A turnaround is projected to begin in 2010, in line with economic forecasts, where the industry is expected to realize a modest recovery nearing the 270 million unit level.

RMA’s Tire Market Analysis Committee forecast for key categories and their respective segments for 2008 include:

  • Original Equipment Passenger Tires: Decreases in domestic vehicle production led an 18.7 percent decline to 37.6 million units in 2008. Further decreases in domestic vehicle production will result in a nearly 22 percent decrease in 2009 shipments to approximately 29 million units. However, as the economy emerges from the recession in 2010, a rebound in vehicle sales and subsequent vehicle production is anticipated, which will result in a nearly 6 million unit recovery in this category. Note that this projection does not account for any changes to the auto industry as a result of recent federal intervention and/or the potential for bankruptcy.
  • Original Equipment Light Truck (LT) Tires: The combination of consumer demand for vehicles with higher fuel economy, a shift in vehicle fitments to P-Metric passenger tires and market share increases by import vehicle manufacturers, will all continue to significantly impact light truck vehicles fitted with LT tires. As a result, this category experienced a decrease of 34.5 percent in 2008 for a total of 2.9 million OE units. For 2009, another 900,000 unit decrease is anticipated owing to the slower economic conditions and its impact on the commercial sectors that utilize light truck vehicles. However, a nearly 300,000 unit gain is anticipated in 2010.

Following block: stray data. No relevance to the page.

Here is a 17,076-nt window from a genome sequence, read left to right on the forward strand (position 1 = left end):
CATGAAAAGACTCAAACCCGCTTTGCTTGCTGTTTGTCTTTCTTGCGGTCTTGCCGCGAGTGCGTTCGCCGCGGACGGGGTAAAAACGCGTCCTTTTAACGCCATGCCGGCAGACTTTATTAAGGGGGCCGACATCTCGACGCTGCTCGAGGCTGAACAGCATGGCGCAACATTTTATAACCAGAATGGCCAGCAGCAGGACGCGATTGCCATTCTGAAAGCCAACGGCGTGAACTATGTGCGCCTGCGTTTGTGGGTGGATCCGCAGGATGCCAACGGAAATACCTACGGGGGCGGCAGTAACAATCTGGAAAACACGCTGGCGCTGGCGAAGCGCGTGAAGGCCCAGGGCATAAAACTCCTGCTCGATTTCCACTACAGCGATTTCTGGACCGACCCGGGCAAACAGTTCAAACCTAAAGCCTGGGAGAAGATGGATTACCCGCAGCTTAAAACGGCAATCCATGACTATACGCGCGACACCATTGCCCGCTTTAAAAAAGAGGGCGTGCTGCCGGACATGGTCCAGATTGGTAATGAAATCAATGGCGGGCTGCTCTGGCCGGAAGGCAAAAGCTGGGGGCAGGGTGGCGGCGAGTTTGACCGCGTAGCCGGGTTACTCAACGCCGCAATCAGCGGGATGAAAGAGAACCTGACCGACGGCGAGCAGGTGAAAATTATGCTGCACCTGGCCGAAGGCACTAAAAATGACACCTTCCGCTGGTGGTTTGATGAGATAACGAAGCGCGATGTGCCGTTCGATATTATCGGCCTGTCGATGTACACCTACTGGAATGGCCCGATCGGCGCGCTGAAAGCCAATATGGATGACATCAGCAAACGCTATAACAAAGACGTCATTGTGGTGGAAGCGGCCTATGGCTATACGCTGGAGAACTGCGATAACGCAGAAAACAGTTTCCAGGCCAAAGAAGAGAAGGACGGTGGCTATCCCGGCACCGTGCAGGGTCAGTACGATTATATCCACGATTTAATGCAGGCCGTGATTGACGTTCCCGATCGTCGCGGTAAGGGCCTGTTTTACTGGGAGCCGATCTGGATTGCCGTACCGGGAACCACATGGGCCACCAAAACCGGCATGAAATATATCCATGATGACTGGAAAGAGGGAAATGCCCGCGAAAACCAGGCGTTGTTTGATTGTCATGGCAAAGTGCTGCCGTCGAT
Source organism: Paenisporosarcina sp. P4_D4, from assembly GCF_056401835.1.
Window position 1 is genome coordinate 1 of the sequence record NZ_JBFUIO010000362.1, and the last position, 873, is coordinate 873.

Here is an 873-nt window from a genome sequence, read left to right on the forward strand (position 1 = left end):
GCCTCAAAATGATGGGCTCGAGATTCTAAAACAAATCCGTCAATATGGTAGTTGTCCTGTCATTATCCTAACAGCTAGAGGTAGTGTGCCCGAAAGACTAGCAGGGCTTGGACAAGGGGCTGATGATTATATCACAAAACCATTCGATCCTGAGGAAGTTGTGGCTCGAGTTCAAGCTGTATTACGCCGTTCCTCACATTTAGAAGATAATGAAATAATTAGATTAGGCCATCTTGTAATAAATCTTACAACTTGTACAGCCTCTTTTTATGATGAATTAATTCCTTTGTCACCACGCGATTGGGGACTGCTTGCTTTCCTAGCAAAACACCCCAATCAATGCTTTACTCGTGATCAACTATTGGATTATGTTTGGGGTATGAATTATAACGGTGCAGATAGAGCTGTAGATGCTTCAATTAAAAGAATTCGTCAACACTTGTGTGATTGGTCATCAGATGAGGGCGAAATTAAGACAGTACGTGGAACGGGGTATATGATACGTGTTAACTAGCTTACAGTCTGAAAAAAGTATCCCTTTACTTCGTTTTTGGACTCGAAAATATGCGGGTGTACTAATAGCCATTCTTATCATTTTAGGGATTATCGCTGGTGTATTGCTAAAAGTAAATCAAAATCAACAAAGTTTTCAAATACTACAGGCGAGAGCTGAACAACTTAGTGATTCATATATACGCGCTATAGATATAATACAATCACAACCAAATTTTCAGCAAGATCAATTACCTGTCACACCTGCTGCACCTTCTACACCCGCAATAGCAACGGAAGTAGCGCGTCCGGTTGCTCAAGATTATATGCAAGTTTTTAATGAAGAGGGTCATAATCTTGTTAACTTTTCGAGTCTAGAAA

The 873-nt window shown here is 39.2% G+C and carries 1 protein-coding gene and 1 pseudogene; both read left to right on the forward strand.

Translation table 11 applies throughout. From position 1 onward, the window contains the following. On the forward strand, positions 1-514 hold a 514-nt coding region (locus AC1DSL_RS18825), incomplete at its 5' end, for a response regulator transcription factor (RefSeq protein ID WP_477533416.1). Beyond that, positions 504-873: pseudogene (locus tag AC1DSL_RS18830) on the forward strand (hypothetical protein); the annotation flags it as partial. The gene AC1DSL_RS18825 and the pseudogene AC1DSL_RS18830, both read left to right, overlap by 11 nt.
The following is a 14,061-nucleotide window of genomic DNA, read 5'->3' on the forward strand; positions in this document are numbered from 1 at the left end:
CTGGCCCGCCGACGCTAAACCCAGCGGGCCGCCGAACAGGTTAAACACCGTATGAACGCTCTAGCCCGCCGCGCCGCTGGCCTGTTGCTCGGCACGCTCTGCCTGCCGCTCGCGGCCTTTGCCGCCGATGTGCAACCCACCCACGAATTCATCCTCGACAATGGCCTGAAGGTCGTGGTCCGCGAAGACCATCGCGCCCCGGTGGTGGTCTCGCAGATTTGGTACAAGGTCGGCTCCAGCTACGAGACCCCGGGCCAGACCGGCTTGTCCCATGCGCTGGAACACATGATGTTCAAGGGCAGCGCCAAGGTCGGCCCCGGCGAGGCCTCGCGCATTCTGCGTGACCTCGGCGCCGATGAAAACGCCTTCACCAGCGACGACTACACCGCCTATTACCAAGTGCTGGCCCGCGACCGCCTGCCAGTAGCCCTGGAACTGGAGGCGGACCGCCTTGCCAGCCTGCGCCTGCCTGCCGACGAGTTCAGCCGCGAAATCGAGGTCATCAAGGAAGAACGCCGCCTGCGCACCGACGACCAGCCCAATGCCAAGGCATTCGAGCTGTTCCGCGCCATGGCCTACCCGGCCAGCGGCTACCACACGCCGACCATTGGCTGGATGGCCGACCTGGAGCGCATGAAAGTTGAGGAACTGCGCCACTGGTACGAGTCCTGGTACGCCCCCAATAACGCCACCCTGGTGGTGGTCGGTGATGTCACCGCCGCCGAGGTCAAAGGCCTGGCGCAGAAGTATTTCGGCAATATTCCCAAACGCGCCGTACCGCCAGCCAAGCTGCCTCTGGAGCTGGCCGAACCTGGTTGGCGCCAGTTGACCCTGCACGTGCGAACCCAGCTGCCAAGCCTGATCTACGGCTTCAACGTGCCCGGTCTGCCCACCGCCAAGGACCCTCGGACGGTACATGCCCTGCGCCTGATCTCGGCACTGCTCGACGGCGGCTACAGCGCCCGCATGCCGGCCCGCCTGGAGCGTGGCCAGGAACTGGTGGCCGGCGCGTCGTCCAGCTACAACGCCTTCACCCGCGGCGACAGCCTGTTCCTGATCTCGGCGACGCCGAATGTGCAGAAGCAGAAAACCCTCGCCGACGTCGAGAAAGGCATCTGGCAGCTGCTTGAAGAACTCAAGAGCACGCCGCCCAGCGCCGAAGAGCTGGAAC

• Original Equipment Medium/Wide-Base/Heavy On-Highway Commercial Truck Tires: For 2008, this category decreased by 17.6 percent to 3.8 million units, attributable to the larger than anticipated economic slowdown in the commercial sector. Given the further decreases in economic activity forecasted for this sector in 2009, another nearly 30 percent decline to approximately 2.6 million units is anticipated. However, the economic rebound projected for 2010 along with pent up demand for vehicles is projected to result in a net gain of approximately 600,000 units increase in shipments.
  • Replacement Passenger Tire: The slowing economy, decline in vehicle miles traveled and consumers squeezing more miles out of their tires, all contributed to a 10.2 million unit decline, a decrease of 5 percent, for a total of 193.8 million units in 2008. Furthermore, given the expected soft economic conditions for 2009, the market will realize another decrease of nearly 3.5 percent, or approximately 7 million units, reaching a level of 187 million units — a figure that approximates passenger replacement shipments of a decade ago. Growth is anticipated to resume in 2010 with the replacement sector estimated to increase by approximately 3 million units, or less than 2 percent, mirroring the projected measured growth in the consumer sector.
  • Replacement Light Truck Tire: This market segment realized a drop of 14 percent, or 4.8 million units, for a total of 29.4 million units in 2008. Although the number of vehicles for this market remains steady and largely represented by small commercial vehicles, declining economic conditions and fewer vehicle miles travelled will contribute to a nearly 8 percent decline in replacement LT tire shipments in 2009. However, an increase of nearly 6 percent is anticipated in 2010 in step with commercial economic forecasts.
  • Replacement Medium/Wide-Base/Heavy On-Highway Commercial Truck Tires: This market declined to 14.8 million units in 2008, a decrease of nearly 1.7 million units or 10.4 percent. The market will realize another decrease of 1.6 million units in 2009 as fewer goods will be transported as a result of the economic slowdown and protracted recovery. But given the economic rebound forecast for 2010, this market is expected to increase to nearly 14 million units.